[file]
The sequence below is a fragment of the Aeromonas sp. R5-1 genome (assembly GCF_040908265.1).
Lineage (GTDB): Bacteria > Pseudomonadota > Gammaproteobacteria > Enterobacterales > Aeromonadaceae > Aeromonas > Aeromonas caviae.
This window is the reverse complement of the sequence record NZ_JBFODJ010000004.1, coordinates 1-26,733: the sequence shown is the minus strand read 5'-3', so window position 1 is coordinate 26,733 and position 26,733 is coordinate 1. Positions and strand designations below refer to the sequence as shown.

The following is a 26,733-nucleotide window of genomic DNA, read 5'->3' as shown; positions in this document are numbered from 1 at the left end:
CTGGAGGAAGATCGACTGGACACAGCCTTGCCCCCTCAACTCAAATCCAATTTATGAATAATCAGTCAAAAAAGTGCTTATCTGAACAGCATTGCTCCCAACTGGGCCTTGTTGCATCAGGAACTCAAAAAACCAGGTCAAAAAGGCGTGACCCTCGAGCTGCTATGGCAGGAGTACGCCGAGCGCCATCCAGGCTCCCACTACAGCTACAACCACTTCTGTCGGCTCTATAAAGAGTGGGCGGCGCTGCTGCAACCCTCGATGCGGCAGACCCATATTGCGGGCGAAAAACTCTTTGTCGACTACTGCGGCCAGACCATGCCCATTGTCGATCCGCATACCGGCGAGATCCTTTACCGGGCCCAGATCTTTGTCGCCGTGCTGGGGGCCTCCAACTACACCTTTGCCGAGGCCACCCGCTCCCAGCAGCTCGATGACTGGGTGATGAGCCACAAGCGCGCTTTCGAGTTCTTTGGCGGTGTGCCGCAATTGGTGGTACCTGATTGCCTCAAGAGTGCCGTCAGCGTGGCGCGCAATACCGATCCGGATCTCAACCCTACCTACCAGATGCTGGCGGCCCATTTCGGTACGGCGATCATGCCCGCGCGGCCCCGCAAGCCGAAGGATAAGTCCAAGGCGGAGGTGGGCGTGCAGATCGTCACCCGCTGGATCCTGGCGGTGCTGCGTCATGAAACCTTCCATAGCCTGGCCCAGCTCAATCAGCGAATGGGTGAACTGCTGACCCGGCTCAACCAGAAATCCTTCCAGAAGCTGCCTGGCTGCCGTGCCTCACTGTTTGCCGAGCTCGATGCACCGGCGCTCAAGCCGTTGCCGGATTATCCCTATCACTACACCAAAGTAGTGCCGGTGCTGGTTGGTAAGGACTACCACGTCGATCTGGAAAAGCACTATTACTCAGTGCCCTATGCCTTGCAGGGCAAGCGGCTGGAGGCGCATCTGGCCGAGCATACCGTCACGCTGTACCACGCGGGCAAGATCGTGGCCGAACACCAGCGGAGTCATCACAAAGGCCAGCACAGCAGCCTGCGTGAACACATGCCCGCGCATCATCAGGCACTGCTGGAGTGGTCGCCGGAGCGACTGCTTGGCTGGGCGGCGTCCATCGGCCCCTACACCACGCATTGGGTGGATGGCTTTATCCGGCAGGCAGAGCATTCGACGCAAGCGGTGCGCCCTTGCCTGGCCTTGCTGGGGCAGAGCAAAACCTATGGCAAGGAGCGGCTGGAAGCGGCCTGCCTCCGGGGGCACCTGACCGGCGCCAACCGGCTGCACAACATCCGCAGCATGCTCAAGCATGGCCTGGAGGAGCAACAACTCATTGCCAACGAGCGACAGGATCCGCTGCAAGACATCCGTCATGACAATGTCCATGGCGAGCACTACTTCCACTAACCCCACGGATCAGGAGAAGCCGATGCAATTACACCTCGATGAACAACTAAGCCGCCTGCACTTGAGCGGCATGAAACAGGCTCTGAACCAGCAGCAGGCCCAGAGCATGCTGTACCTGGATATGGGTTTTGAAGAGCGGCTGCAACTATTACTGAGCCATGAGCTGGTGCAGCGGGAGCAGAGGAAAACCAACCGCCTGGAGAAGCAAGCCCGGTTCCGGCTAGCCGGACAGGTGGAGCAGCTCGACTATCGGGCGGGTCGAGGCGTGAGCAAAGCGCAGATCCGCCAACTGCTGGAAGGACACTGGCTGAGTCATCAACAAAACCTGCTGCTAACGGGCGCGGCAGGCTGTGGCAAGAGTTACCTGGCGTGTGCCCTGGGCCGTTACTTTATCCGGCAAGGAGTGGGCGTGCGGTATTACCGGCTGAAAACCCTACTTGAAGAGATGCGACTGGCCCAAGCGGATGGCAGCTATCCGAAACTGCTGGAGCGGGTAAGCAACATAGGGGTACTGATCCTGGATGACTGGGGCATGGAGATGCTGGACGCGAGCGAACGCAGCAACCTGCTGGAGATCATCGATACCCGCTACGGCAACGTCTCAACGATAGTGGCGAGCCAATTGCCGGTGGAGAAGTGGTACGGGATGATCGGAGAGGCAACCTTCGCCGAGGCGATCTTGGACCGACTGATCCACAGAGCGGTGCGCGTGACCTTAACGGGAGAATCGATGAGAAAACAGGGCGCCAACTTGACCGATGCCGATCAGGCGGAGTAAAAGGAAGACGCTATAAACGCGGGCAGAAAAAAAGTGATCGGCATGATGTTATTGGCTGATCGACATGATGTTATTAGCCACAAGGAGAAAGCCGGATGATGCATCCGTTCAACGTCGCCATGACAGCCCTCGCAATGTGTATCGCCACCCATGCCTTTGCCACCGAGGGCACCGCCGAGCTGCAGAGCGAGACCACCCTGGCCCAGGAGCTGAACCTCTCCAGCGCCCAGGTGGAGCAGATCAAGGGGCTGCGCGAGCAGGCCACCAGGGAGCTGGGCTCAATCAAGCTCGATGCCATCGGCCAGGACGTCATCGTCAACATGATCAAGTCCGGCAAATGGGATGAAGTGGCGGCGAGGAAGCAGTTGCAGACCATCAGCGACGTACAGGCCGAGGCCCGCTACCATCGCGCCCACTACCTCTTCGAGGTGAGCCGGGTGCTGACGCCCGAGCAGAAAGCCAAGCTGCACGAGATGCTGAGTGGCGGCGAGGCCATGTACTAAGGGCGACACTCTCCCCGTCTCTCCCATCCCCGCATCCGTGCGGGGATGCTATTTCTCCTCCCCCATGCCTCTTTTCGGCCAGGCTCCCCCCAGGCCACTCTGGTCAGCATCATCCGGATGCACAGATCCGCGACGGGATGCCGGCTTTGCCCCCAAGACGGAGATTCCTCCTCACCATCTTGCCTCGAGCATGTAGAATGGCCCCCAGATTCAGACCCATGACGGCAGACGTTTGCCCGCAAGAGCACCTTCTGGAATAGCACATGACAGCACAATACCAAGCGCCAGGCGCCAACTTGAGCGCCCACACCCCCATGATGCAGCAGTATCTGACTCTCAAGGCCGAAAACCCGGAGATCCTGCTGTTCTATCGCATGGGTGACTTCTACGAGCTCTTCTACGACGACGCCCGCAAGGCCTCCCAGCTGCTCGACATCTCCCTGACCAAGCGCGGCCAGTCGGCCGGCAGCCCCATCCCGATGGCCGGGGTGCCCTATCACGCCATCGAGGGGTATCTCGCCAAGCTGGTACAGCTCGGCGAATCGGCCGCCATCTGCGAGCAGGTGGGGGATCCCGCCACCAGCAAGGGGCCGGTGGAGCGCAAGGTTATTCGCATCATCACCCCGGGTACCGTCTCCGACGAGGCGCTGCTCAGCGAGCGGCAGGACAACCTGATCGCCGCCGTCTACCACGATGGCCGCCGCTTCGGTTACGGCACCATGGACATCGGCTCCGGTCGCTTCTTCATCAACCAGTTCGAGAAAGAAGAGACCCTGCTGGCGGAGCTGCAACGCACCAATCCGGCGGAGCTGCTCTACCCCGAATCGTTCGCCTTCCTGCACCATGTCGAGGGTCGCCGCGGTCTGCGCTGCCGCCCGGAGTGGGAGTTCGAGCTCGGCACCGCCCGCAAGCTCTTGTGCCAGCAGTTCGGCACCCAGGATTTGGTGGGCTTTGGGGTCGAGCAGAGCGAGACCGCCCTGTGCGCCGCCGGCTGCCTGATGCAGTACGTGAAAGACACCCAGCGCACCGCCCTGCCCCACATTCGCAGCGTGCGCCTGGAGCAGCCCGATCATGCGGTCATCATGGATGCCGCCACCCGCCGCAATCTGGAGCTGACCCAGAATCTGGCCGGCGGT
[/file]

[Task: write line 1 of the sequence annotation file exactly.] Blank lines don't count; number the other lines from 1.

The sequence below is a fragment of the Aeromonas sp. R5-1 genome (assembly GCF_040908265.1).